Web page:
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STUDIO Oscilloscope Laboratories
RUNNING TIME 77 minutes
• Dreaming Documentary: Making Teenage
• On Set with the Bright Young People
• Additional Archival Footage
You cannot contain my angst! I will express it through the power of SWING!!
Matt Wolf, Jon Savage, Ben Whishaw, Jena Malone
A hypnotic rumination on the genesis of youth culture, Teenage is a living collage of rare archival material, filmed portraits, and diary entries read by Jena Malone, Ben Whishaw, and others.
Any singular film is a near miracle; a myriad of disparate elements collected and eventually arranged by meticulous people with machines. If a film comes together, it’s always cause for celebration, but some of these meticulous people don’t get the celebration they deserve. One of these people is the editor. A bad edit means a bad movie, but that also means an editor wields tremendous power: the power to take something awful and shape it into something spectacular. But when an editor is given heaps of obscure and damaged archival footage and asked to turn them into a cohesive narrative, that’s the kind of task that could be a dream job or a total nightmare.
I don’t know if editor Joe Beshenkovsky enjoyed tackling this immense task for Teenage, but I also don’t really care. He did a hell of a job, either way. Teenage is an engaging, kinetic, and briskly paced documentary, and much of its quality comes from a truly superb edit. Culled from archival footage and beautifully realized “recreations” shot by director Matt Wolf, the film achieves a fluidity and warmth you won’t find in Ken Burns’ documentaries. Images are cut together in ways that propel, shock, and titillate, like a jump cut from a trembling, spasming young soldier to a dancing flapper, or when footage of jitterbugs raising their hands in celebration is followed by footage of young Germans with their hands raised in Nazi salutes. This creates an illusion of narrative parallels, something the film uses to its full advantage. We are being told a story, and while there’s enough historical information to feel educational, this is really about the story of adolescence in the twentieth century.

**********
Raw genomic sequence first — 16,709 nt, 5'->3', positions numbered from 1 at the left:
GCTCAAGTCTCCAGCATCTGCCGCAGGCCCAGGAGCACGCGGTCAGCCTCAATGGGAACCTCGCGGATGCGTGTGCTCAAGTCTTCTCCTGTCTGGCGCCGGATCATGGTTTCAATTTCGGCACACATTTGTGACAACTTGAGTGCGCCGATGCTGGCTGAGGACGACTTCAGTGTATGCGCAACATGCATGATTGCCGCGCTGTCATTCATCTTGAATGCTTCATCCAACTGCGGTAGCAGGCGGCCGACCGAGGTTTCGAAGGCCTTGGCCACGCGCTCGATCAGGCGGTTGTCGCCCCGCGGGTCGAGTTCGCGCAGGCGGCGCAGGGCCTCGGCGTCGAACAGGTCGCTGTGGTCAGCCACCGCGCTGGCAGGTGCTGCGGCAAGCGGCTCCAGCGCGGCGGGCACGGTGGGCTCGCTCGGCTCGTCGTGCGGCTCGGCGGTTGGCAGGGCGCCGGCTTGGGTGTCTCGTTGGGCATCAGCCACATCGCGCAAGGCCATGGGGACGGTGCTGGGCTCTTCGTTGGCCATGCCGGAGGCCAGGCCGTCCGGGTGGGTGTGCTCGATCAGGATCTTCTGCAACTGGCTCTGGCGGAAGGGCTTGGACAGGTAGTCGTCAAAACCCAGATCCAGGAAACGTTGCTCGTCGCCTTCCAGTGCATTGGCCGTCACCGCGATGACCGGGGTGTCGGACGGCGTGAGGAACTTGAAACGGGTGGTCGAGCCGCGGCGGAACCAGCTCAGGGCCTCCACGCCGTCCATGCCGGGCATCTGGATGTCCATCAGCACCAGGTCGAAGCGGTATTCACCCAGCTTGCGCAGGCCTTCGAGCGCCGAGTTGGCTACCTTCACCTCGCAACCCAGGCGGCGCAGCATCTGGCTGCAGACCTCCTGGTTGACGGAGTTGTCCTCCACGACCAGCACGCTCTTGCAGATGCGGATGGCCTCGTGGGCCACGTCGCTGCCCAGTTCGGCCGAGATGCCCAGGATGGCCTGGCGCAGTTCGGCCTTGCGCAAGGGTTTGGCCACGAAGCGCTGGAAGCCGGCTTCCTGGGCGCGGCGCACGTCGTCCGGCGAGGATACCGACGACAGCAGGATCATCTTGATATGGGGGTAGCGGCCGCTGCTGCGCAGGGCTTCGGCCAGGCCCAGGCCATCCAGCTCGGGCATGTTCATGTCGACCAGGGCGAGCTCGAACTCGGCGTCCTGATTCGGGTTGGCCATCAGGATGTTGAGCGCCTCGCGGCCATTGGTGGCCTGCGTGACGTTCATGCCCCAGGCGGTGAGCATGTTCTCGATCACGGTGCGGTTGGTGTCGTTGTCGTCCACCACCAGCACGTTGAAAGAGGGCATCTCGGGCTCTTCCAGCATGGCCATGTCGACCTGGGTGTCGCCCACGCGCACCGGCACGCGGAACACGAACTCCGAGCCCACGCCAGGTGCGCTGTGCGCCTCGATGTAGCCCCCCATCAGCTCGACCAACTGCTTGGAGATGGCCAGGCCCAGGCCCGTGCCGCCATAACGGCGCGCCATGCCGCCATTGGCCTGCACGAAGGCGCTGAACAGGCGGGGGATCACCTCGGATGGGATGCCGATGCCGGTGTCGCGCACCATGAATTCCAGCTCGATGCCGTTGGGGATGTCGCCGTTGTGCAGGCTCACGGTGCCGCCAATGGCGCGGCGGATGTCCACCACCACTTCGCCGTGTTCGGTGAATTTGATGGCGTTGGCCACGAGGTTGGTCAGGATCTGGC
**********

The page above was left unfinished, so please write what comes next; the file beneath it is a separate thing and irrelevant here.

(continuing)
The verbal portion of the story is told to us through the monologues of several young characters, including an English teen (voiced by Ben Whishaw), a girl in the Hitler youth, a black American boy swept up in the swing movement, and an American girl (voiced by Jena Malone). Several of these characters aren’t characters at all: the German girl is Melita Maschmann, who wrote a memoir about her years in the Hitler youth. What isn’t clear is if the voiceover used in Teenage is totally fabricated by Matt Wolf and/or author Jon Savage (upon whose book the film is based) or if it’s adapted from Maschmann’s memoir. These characters are established fully by the fifteen-minute mark, after a bit of history (the fall of child labor and the associated repercussions) is out of the way. Then, we start to see Wolf’s “recreated” footage.